The reaction reminded me that I’d come across a paper earlier this summer in the journal Fertility and Sterility. The case report, by fertility doctors in the Bronx and Westchester, begins as follows (emphasis mine):
At our institution, all patients using donor gametes to achieve pregnancy meet with an on-site psychologist before undergoing treatment. During this meeting, the existence of half-siblings based on anonymous gamete donation is discussed. Currently, the possibility of genetic full siblings, ‘‘twiblings,’’ as coined by Melanie Thernstrom, is not discussed, because the likelihood of such an occurrence is minute. We report herein such an occurrence at our institution.
The two women in the study were
…independently undergoing donor recipient cycles with anonymous donor oocytes and donor sperm.
The abstract continues:
Both women received oocytes from the same donor several months apart and then by coincidence selected the same anonymous sperm donor to create anonymous full-sibling embryos.
Both women conceived using the same donor sperm and donor oocytes in independent cycles, resulting in simultaneous pregnancy of full siblings.
So how was this discovered? And when?
Both patients underwent their respective donor-recipient cycles without complication and each conceived twin gestations several months apart from each other. On routine review of recently completed cycles in our database, it was noted by our lab director that these donor-recipient cycles used the exact same oocyte donor and the exact same sperm donor. At the time that this realization occurred, patient #1 was at 23 weeks’ gestational age with an ongoing pregnancy and supernumerary frozen embryos. Patient #2 suffered a spontaneous miscarriage at 9 weeks’ gestational age, but has frozen embryos for a potential future cycle.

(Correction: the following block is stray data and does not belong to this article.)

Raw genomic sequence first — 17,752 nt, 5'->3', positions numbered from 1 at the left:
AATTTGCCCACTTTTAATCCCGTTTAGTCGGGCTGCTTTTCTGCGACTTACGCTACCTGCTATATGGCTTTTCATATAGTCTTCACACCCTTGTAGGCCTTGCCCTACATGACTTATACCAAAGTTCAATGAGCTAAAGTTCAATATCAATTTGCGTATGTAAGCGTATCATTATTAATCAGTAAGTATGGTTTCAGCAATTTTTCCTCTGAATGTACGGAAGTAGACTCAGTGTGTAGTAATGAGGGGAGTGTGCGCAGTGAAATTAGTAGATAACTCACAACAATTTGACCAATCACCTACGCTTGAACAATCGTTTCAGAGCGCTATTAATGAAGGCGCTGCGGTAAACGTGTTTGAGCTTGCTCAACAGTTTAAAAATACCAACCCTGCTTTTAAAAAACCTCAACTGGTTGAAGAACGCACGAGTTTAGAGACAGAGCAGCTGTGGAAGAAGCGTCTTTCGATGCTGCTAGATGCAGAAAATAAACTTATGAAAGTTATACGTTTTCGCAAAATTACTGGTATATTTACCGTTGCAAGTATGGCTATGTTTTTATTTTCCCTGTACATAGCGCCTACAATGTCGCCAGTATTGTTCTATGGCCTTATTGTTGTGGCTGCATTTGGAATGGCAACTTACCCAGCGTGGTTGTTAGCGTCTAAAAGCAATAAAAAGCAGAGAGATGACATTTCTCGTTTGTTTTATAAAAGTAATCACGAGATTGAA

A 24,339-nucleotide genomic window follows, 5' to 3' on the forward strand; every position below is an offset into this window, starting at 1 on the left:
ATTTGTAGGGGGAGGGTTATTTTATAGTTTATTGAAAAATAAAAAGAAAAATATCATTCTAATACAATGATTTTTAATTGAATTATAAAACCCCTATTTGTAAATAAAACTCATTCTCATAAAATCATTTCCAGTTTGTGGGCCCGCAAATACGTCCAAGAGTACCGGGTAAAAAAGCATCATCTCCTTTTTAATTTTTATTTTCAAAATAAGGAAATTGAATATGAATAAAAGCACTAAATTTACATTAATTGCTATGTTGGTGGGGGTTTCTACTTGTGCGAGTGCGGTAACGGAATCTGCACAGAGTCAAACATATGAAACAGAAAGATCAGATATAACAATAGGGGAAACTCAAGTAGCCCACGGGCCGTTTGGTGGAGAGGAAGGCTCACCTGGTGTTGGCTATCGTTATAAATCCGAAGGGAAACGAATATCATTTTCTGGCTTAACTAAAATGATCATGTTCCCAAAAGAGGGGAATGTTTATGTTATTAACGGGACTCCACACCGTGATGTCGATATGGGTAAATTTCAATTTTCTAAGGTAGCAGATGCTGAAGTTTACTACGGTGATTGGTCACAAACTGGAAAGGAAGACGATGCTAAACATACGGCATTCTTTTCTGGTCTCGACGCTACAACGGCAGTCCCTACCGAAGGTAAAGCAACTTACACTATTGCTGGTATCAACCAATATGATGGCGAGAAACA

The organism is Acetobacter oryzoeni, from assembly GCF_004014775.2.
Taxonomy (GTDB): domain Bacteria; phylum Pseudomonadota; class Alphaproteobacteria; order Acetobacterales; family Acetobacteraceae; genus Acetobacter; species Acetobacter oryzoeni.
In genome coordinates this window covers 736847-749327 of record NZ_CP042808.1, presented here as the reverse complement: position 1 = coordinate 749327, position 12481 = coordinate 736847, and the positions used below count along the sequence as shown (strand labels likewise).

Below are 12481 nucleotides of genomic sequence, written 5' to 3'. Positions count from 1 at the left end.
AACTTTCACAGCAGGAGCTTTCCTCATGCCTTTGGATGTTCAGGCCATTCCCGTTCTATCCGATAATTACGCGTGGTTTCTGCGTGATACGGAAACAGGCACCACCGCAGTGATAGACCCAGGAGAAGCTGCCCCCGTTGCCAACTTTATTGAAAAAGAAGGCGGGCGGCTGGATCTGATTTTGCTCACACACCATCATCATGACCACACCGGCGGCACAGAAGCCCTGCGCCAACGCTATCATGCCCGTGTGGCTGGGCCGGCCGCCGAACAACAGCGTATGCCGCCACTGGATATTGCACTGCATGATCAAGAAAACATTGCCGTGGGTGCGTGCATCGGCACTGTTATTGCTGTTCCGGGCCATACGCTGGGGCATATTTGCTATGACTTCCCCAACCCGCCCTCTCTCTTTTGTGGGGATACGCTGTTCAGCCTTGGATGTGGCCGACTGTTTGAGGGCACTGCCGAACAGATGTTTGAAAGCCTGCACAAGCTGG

In other words, the lab director discovered the parentage issues only after the pregnancies had begun, but nature averted the interesting ethical questions — for now.
The authors don’t speculate as to how often this sort of thing is likely to happen. They shared the news with an ethics committee at one of their institutions. After all, what if the siblings met and didn’t know they were siblings?
The majority of the committee thought that if both recipients were aware of the possibility of anonymous half-siblings before using donor gametes, that the providing physicians have no obligation to provide any further information to the recipients. The case was also presented to a group of regional mental health professionals specializing in infertility, who reached the same conclusion.
Still, the authors conclude:
As providers with the knowledge that anonymous full sibling embryos have been created, we may have an obligation to disclose this information to the patients.